I love the whole Sleeping Beauty aspect of this novel.  It brings a new spin to an overly-familiar storyline, while introducing the reader to the rules of Fiona's dystopian world in a way that feels both natural and suspenseful.  Fi's a sympathetic character, one who's easy to relate to and root for.  As you can imagine, Stung offers plenty of action, intensity, and zombie gore.  A bit of romance, too.  Overall, it's a fast-paced, engrossing tale that stands out from its peers (at least for me) because of its tight prose, interesting characters and heart-pounding action.  So what if Stung's nothing we haven't seen before?  I enjoyed it.  A lot.

(Readalikes:  Reminds me of Ashes and Shadows by Ilsa J. Bick; Ashfall and Ashen Winter by Mike Mullin; and, of course, its sequel, Cured by Bethany Wiggins)


If this were a movie, it would be rated:

for brief, mild language (no F-bombs); violence/gore; and references to rape

To the FTC, with love:  Another library fine find

Tuesday, April 01, 2014

YA Novel Tackles the "Real" in Reality TV

(Image from Barnes & Noble)

Bonnie Baker knows better than most how little real exists in reality television.  As a former star of the hit series Baker's Dozen (think Jon & Kate Plus Eight), she spent most of her childhood in front of a camera.  The crew filmed her every trial and tantrum, stealing private family moments to air for all the world to see.  Until Bonnie snapped.  Her breakdown caused an international scandal, shut down the show, and turned her personal tragedy into nothing more than a juicy piece of celebrity gossip.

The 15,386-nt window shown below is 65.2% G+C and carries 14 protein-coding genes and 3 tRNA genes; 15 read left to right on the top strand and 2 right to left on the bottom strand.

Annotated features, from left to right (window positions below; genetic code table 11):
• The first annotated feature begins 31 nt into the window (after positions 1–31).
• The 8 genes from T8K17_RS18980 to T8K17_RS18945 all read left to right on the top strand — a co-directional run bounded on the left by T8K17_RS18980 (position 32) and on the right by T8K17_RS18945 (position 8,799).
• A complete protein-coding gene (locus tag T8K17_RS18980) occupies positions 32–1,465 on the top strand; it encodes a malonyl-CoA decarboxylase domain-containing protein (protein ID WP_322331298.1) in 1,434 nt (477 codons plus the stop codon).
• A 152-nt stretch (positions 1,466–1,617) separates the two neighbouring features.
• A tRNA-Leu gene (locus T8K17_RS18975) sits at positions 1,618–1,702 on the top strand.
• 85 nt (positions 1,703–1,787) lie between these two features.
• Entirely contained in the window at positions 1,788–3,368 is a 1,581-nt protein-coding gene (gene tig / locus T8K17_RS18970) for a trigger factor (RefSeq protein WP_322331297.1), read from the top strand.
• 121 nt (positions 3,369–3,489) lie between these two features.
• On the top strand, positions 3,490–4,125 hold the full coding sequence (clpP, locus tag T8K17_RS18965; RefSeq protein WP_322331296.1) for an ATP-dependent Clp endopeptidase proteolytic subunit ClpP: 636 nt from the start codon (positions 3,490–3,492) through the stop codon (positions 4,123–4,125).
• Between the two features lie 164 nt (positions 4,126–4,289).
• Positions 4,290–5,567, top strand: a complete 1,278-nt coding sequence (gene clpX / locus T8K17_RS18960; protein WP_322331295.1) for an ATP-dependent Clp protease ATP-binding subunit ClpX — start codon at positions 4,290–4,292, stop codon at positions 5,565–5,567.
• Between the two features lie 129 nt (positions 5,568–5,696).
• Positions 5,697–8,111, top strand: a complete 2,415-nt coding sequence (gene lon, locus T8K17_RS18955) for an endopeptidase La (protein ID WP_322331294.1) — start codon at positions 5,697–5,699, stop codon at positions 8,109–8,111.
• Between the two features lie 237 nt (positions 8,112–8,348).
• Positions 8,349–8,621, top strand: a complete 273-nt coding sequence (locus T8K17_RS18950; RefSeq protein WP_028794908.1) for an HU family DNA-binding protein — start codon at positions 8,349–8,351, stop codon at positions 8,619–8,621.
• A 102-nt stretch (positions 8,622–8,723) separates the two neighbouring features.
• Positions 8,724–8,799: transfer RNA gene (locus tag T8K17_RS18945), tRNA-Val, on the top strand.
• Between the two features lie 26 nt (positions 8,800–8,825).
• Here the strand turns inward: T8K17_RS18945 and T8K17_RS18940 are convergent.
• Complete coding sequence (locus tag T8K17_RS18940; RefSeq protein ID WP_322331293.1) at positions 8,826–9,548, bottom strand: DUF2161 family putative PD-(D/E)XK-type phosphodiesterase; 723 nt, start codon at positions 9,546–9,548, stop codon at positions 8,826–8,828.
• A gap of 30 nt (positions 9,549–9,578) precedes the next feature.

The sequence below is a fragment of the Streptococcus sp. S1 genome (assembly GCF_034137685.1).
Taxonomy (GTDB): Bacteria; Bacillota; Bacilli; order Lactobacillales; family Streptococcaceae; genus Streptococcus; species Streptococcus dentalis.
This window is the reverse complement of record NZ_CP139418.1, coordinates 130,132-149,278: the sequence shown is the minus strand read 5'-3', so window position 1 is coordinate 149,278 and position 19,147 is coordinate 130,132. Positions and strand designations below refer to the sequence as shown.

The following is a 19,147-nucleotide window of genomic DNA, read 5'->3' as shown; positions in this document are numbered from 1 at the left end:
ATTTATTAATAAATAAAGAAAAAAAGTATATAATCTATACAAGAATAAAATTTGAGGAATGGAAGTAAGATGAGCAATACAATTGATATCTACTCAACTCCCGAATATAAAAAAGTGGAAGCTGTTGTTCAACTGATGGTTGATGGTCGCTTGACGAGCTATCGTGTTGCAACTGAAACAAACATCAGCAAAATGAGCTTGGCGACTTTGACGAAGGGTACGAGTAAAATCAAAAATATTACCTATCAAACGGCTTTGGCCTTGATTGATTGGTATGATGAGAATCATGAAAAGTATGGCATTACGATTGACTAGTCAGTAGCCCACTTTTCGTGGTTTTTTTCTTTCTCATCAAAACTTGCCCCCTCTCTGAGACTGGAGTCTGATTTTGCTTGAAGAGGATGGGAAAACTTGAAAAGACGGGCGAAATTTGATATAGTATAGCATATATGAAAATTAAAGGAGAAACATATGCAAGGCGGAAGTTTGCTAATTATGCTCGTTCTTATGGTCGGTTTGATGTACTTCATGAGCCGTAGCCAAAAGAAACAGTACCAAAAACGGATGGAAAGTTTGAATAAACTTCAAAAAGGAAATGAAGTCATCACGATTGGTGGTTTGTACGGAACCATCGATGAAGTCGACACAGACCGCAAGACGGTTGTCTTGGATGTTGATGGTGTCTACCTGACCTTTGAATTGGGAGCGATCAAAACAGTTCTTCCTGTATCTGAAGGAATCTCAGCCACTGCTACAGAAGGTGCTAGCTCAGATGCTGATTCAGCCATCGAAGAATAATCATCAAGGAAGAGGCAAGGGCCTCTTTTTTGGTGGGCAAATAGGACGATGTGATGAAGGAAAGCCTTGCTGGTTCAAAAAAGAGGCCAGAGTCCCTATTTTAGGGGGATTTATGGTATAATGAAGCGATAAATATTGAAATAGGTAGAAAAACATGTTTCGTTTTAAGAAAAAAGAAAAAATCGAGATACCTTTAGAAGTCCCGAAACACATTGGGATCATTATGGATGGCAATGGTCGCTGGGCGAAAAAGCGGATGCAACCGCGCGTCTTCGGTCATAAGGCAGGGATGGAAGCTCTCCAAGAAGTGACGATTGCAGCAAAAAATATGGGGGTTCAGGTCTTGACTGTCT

In the four years since the show went bust, Bonnie's done her best to move on.  She re-named herself, changed her look, and enrolled in public school.  None of Bonnie's friends or classmates know her true identity—and she intends to keep it that way.  Chloe Baker prefers a quiet life, filled with nothing more exotic than trig homework and game nights at home with the family.  

Unfortunately for Bonnie/Chloe, the normal life she's so carefully constructed for herself is about to explode.  To see the stunned 17-year-old's reaction to this shocking turn of events, you just have to tune in to Baker's Dozen: a Fresh Batch.  It's true, Chloe's worst nightmare is coming to pass.  A new spin-off of the original series has been created.  Once again, she's a t.v. star.  Once again, her every move will be tracked by camera crews and paparazzi vultures.  Once again, she has no choice in the matter.  

Except this time, maybe she does.  What will Chloe's rebellion cost her?  Everything.  Is it worth it?  Absolutely.  Probably.  Maybe.  The more she tries to stand up for herself, the less sure of herself she becomes.  Will Chloe cave under all the pressure and guilt being stacked on her shoulders and cooperate with the show's producers?  Or can she save herself and her siblings from the insanity that's already ruining their lives?  There's only one thing Chloe knows for sure:  whatever happens, Fresh Batch will end in a tear-jerking, drama-filled, Hollywood-worthy finale.  

Unlike a lot of people, I couldn't care less what happens on The Bachelor.  Or Big Brother.  Or Iron Chef.  Case in point:  I had to Google "popular reality shows" to even come up with those titles!  I am, however, fascinated by the psychology behind the phenom that is reality t.v.:  Why would anyone agree to have a camera record every step they take, broadcasting their private struggles to the world?  Why are viewers so obsessed with watching the petty dramas of someone else's life—especially when we all know none of it is real?  And what kind of damage does this do to the stars of such series, especially the children?